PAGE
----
Israel to Bar Higher Fees for Medical Tourists

Health Ministry chief, in Knesset, calls for checks to financial incentives that favor foreigners over Israeli patients.

The Health Ministry said Monday it would issue a directive later in the day barring hospitals from paying physicians more for treating foreign “medical tourists” than Israeli patients and barring doctors from charging foreign patients more than Israelis.

The state has not put guidelines in place to regulate Israel’s growing medical tourism industry in Israel.

“Medical tourism has grown significantly in recent years and I see this growth as something problematic also being pushed by business interests,” Health Ministry Director General Dr. Ronni Gamzu said Monday at a session of the Knesset Labor, Welfare and Health Committee.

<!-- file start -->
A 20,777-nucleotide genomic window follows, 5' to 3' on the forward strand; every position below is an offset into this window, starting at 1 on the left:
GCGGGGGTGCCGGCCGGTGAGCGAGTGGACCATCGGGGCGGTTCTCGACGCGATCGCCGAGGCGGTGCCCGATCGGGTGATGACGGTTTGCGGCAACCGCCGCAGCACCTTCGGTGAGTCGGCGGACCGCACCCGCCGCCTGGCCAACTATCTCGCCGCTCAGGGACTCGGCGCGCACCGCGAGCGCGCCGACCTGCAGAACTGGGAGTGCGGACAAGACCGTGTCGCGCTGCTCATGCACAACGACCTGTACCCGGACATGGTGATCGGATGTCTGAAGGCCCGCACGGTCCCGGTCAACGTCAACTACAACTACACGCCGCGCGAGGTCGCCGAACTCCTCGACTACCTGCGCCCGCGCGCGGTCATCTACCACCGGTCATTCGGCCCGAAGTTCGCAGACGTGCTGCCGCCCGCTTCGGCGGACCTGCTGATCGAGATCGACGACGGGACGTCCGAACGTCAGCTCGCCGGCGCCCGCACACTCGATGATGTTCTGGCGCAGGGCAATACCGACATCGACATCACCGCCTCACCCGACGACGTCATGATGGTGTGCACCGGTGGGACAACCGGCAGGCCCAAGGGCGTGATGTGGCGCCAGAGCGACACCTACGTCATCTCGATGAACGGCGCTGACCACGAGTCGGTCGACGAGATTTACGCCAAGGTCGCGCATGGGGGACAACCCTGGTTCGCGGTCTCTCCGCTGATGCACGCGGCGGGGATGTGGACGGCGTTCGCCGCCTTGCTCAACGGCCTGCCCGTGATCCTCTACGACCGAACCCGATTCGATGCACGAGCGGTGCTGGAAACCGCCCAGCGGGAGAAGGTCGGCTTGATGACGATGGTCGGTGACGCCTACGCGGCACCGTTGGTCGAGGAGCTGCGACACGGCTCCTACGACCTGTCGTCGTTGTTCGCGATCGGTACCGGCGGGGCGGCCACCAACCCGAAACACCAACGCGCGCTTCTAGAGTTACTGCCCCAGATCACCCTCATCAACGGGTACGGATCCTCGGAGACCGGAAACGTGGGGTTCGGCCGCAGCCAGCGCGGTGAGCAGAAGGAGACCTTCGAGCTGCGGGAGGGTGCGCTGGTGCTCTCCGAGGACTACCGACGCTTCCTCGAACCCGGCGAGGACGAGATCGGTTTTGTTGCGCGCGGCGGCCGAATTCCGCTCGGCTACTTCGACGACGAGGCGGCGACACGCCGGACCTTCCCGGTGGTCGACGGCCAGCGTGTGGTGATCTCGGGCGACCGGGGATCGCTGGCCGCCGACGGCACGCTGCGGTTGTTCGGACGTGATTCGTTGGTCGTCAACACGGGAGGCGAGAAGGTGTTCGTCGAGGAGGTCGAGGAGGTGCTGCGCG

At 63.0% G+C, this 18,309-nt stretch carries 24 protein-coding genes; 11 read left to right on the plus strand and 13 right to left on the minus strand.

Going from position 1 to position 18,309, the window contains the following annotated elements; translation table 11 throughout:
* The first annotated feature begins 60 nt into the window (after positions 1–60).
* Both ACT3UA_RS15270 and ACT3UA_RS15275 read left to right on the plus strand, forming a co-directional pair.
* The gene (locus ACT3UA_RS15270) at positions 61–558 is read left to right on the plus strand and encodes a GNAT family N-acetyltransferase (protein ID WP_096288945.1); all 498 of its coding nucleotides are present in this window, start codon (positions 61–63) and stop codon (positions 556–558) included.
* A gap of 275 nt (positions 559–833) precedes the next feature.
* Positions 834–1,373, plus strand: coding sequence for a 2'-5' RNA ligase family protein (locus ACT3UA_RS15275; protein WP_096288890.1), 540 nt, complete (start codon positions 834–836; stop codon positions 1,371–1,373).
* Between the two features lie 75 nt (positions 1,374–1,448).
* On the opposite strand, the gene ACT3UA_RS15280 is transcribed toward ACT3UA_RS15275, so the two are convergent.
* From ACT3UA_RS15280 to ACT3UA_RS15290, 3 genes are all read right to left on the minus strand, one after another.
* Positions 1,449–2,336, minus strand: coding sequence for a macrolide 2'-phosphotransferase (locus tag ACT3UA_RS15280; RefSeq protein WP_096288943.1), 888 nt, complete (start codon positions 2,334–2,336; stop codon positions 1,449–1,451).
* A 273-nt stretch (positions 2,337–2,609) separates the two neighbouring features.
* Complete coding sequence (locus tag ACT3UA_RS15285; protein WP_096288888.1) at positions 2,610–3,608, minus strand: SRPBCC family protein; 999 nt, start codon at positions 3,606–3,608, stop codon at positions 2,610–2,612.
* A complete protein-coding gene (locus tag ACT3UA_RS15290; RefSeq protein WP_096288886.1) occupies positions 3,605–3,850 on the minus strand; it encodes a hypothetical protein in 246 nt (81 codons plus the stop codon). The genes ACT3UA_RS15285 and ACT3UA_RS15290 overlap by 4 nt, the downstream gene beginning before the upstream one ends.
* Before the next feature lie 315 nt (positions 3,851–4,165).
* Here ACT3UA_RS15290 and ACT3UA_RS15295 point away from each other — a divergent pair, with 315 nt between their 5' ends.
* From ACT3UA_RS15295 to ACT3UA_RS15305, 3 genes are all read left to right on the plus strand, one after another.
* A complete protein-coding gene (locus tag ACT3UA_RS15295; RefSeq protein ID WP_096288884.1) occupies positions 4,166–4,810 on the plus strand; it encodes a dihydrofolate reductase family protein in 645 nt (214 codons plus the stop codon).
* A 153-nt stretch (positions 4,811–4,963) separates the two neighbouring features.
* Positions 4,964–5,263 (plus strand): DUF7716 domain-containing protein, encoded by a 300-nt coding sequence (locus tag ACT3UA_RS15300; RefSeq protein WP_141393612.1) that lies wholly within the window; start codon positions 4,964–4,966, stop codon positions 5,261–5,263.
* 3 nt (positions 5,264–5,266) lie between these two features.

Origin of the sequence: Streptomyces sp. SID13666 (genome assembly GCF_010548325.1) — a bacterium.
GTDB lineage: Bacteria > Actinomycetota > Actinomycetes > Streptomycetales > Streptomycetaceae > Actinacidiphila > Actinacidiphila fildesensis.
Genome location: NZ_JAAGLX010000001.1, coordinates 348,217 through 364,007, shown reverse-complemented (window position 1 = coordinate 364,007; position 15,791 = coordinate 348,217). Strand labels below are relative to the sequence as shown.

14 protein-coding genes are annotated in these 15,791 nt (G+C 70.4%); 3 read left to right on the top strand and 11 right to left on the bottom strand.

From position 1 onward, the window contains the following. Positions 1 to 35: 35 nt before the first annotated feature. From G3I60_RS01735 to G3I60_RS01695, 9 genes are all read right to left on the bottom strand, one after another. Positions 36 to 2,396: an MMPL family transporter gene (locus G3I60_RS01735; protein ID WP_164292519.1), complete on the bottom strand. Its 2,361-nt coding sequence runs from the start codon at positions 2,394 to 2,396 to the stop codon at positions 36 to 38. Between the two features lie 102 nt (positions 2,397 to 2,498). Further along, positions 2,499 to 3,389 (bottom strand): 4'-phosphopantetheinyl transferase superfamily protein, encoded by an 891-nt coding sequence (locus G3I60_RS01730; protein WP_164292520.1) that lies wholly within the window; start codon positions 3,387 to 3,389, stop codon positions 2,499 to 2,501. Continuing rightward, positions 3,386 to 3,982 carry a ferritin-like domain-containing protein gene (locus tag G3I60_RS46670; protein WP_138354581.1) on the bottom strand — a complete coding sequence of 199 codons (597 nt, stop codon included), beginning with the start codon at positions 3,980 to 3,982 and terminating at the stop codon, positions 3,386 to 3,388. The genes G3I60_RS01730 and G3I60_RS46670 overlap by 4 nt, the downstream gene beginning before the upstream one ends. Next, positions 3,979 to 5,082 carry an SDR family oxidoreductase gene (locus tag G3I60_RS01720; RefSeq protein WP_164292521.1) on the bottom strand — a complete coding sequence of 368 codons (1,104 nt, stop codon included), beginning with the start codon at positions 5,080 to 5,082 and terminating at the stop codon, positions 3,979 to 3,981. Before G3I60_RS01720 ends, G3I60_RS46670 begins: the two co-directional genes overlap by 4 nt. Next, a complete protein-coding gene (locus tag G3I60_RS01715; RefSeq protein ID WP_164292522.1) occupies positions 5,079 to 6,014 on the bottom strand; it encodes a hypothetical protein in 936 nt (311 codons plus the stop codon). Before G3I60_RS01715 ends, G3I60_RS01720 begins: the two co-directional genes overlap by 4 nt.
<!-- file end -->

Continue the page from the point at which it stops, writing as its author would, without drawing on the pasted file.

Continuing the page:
He said the country’s health system supported the growth of medical tourism because it provided an additional revenue stream for hospitals and doctors, but that “stringent regulation” was needed.

The committee session was convened after a segment on Israel Channel 2’s current affairs program “Uvda” exposed physicians at Tel Aviv’s Ichilov Hospital demanding under-the-table payments for care provided to medical tourists.

“I cannot rule out that what we saw on Uvda does not exist in other places as well,” Gamzu told the committee. “When surgeons makes three to four times more for operating on a tourist than for operating on an Israeli citizen, what does that do to the frequency with which Israelis are operated on in the afternoon? What does that do to the [health] system?”

Nir Kafri